In order to provide various real-time integration functions between a Magento website and a NCR Counterpoint system, it is necessary to allow for inbound requests originating from the web server requesting data from the NCR Counterpoint server. In order to handle this traffic as securely as possible, we have detailed the following networking requirements with a few suggestions on how to secure this traffic.
We strongly recommend consulting with your IT provider to implement the right solution for your environment.
For all real time integrations the traffic involved is TCP traffic over a specific port originating from the web server and received by the services below. The ports may be varied in configuration, but the default ports are:
- Commerce5 Gateway: 50937
- Commerce5 Core Web Services: 50938
Both services utilize strong TLS 1.2 encryption, but additional steps should be taken to ensure security. Some common scenarios utilized to enhance security are given below.
These scenarios are by no means a complete list, nor are they mutually exclusive so they may be blended to fit your needs.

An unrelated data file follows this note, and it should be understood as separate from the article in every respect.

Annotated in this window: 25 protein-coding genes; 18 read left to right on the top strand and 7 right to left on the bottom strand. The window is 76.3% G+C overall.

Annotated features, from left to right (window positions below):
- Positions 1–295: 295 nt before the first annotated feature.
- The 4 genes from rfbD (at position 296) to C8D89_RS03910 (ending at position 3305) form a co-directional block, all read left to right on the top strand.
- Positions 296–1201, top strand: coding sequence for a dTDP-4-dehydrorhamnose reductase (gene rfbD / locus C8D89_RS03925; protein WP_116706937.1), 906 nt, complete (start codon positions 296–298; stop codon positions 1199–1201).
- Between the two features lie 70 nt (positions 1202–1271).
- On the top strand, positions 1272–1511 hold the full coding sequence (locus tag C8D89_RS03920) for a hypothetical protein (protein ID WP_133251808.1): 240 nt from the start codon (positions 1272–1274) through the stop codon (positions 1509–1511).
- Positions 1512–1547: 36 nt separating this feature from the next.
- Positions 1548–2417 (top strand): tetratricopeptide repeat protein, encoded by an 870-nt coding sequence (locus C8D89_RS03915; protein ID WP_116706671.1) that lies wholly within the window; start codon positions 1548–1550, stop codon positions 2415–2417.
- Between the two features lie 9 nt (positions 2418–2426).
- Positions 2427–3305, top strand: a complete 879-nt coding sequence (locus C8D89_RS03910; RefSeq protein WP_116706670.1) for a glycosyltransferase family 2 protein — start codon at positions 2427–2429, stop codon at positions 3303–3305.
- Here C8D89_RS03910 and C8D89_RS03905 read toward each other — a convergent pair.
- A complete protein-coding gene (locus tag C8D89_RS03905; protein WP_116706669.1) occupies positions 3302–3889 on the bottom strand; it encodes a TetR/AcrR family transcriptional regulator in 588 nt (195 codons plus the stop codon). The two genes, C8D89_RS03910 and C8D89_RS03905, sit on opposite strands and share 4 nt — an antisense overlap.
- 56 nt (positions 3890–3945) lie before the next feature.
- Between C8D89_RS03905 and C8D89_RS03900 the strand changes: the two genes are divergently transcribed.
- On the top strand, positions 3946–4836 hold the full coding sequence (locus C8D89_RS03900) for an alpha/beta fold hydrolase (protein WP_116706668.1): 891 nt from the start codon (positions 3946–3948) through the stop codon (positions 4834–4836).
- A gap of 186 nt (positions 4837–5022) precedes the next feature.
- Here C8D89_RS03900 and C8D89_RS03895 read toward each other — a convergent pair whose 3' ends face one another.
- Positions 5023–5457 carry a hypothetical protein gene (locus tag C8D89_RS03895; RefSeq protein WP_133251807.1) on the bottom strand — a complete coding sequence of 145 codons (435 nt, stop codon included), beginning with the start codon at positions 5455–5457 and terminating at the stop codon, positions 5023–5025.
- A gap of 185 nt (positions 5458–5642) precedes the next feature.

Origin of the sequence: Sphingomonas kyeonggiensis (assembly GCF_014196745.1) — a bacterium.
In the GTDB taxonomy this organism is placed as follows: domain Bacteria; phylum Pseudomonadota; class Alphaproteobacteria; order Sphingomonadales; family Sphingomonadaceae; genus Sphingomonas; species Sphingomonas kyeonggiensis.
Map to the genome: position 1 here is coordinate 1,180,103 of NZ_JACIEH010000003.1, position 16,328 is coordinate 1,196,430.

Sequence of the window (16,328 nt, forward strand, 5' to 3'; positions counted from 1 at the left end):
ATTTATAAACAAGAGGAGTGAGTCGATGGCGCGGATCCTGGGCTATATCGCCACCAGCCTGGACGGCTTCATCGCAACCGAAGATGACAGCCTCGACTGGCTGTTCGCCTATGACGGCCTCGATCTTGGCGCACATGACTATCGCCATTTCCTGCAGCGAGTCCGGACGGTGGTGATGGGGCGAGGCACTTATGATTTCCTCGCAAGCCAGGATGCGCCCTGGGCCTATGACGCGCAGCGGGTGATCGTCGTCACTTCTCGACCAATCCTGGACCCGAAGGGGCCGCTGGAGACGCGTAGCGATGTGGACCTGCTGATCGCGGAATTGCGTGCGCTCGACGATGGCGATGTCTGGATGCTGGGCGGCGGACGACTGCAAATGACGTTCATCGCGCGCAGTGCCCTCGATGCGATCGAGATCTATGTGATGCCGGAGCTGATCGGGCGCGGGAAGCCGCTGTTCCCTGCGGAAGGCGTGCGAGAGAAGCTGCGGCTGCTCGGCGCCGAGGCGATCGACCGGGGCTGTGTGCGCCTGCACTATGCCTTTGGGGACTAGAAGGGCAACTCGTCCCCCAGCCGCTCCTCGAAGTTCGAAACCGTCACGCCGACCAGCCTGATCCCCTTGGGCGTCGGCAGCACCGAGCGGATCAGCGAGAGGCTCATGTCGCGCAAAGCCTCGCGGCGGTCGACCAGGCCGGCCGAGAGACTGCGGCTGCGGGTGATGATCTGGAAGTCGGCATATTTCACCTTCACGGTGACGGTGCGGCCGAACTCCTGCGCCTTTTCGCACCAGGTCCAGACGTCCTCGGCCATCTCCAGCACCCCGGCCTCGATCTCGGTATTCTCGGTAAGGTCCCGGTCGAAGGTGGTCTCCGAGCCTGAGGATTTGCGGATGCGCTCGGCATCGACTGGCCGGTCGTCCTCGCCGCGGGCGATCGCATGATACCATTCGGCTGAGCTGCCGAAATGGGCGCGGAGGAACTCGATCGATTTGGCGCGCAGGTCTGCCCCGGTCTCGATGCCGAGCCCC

Port Forwarding and Whitelisting IPs
The ports configured for each of the above services may be directly forwarded from your NCR Counterpoint environments public IP to the server housing the services. To ensure only authorized sources are connecting to the services, firewall rules should be utilized to allow only traffic originating from known sources. i.e. the web server environment, Red Rook offices, web developer offices, etc…
All Red Rook traffic will originate from the following subnets: 188.8.131.52/28 and 184.108.40.206/26.
Site to Site VPN
To tunnel the traffic securely a Site to Site VPN may be configured between the web server and NCR Counterpoint environments. When utilizing this configuration additional remote access may be required for Red Rook and web developer personnel to connect to the services for development and debugging.
DMZ Application Server
Similar to the port forwarding option above the ports may be forwarded to an application server housing the services above, but to add an additional layer of security the server may be placed in a DMZ where it is itself firewalled off from the rest of the network. This second level firewall would then allow only database traffic from the application server to the SQL Server housing the NCR Counterpoint database. This greatly limits the ability of any individual able to compromise the application server to further penetrate the network.